The former head of a Swiss bank goes on trial Tuesday charged with enriching himself and others through millions of dollars in side deals and illegal expenses including racking up a 201,267 Swiss-franc (US$220,000) tab at a string of cabarets, strip clubs and “contact bars.”
Pierin Vincenz, former chief executive officer of Raiffeisen Switzerland, and bank consultant Beat Stocker are accused by Zurich prosecutors of together making unlawful gains of some 25 million Swiss francs. Vincenz illegally skimmed 8.4 million francs from deals he did during his 15 year tenure as CEO, they say.
The total of 560,709 francs in improper expenses that he charged his employer amount to commercial fraud and misappropriation, according to the 365-page indictment. Stocker obtained close to 16 million francs illegally and also ran up nearly 100,000 francs in unlawful expenses, said prosecutors who recommended a six-year prison sentence for both men.
Although Raiffeisen is not listed and is sometimes confused with the larger Vienna-based Raiffeisen Bank International AG, the case has attracted wide attention locally because of the ubiquity of the institution’s brand. Made up of 225 autonomous banks, the red Raiffeisen logo is visible in 800 towns and villages across Switzerland.
In addition to the strip club spending, Vincenz is accused by prosecutors of billing Raiffeisen 251,023 Swiss francs for flights, accommodation and meals with family and friends. He also allegedly charged the bank 3,778 francs for the cost of repairing a hotel room at the five-star Zurich Park Hyatt trashed in 2014 during a “massive dispute” between Vincenz and a strip club dancer he was dating at the time. Then in 2015, according to prosecutors, he billed Raiffeisen 700 francs for dinner and drinks for a woman he met on the dating app Tinder.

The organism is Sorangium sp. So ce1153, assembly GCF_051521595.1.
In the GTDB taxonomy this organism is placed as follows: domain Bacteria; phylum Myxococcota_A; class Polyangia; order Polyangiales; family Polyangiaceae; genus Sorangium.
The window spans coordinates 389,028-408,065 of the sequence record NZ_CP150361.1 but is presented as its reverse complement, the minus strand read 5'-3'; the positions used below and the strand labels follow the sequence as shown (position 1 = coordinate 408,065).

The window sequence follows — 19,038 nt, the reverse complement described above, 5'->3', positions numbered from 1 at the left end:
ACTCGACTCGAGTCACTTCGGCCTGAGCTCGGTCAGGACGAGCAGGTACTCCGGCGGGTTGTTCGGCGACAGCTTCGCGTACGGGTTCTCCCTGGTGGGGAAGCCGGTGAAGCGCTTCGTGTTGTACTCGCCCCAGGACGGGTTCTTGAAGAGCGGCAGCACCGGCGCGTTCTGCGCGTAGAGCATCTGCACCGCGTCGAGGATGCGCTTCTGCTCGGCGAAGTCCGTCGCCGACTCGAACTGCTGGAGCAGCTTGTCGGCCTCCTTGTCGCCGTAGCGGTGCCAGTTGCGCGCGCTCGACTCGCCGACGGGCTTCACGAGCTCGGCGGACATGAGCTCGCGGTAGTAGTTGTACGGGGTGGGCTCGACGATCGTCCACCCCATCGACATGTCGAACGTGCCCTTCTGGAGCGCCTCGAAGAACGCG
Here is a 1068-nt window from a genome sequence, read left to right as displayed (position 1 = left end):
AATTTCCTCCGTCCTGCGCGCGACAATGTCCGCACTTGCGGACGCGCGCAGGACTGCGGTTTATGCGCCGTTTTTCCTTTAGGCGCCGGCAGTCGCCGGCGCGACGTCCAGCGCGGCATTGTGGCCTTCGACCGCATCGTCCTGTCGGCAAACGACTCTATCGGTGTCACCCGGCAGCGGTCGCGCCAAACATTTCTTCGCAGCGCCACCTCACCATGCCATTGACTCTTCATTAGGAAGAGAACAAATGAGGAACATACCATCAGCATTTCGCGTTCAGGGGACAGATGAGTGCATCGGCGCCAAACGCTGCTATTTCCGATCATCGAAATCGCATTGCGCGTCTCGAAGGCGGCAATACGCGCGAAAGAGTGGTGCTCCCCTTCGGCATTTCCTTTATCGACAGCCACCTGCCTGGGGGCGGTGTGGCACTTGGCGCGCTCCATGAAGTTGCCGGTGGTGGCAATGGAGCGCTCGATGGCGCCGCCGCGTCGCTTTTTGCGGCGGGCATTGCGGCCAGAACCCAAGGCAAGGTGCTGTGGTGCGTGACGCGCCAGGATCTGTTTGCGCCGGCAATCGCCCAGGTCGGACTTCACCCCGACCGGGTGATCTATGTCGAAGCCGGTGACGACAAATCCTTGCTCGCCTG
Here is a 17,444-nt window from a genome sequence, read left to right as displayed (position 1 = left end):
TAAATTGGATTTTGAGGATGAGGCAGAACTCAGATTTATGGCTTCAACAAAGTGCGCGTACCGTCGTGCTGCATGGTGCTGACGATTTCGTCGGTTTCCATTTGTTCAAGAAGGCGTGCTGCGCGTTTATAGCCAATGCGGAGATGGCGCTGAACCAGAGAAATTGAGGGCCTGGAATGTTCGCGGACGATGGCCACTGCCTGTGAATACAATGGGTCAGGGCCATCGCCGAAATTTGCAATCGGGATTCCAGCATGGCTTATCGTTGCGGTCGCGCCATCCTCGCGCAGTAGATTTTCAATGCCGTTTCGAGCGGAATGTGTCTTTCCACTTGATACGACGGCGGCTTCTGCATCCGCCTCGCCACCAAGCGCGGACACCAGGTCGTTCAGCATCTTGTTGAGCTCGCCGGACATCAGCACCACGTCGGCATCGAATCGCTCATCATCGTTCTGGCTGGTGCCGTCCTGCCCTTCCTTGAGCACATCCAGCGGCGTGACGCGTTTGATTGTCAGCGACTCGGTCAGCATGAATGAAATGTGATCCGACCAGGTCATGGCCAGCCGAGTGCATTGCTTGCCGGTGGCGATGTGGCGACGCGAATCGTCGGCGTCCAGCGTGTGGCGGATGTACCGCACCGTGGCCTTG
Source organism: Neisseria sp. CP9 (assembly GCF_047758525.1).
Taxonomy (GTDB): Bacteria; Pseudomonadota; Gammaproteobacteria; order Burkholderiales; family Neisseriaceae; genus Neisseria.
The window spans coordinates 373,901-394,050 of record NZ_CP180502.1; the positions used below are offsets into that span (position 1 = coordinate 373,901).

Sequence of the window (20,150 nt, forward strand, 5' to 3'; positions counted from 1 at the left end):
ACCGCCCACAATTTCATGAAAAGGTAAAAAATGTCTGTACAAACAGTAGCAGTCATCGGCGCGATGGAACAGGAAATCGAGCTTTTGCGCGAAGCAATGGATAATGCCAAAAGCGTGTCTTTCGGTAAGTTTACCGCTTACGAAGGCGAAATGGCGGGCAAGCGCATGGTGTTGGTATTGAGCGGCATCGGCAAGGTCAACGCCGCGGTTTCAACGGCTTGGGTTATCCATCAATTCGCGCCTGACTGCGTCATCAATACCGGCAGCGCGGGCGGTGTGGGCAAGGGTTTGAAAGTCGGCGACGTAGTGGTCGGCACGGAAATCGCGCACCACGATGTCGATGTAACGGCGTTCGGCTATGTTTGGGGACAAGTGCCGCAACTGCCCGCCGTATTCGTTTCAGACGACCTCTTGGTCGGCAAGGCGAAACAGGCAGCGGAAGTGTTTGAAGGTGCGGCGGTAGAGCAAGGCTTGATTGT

Lorenz Erni, a lawyer for Vincenz, declined to comment. Lawyers for Stocker did not return messages seeking comment.
The bulk of Vincenz’s alleged gains, however, came from money he and Stocker misappropriated during acquisitions he oversaw during his tenure as CEO, say prosecutors. Vincenz, now 65, led an expansion of the bank starting in 1999 aimed at bulking up its retail presence against larger rivals Credit Suisse Group AG and UBS Group AG.
That strategy succeeded, insofar as Raiffeisen was classified in 2014 by the Swiss central bank as ‘systemically important’ and therefore subject to tougher rules including a higher capital ratio. But a big part of the growth strategy was building stakes in companies which led to a concentration of top management roles and then rumblings in Swiss financial circles about possible conflicts of interest.
In 2016, banking regulator Finma opened an investigation. Officials were specifically interested in the nature of deals struck through Investnet Holding AG, an investment company Vincenz was buying shares in but which was majority owned by Raiffeisen. Finma would go on to conclude that Raiffeisen was responsible for “major corporate governance failings” for not adequately supervising Vincenz.
The St. Gallen, Switzerland-based bank declined to comment ahead of the trial. Raiffeisen said it has implemented audit reform measures requested by Finma, which have been reviewed by the regulator and “deemed appropriate.”
In early 2018, Zurich prosecutors opened a criminal probe into those deals and Vincenz was arrested. He was released in mid-June after more than 100 days in custody. Raiffeisen went on to file a criminal complaint against him and is a private plaintiff in the case.
The trial of Vincenz, Stocker and five other individuals in the case, who can’t be named under Swiss reporting restrictions, is scheduled to run all week.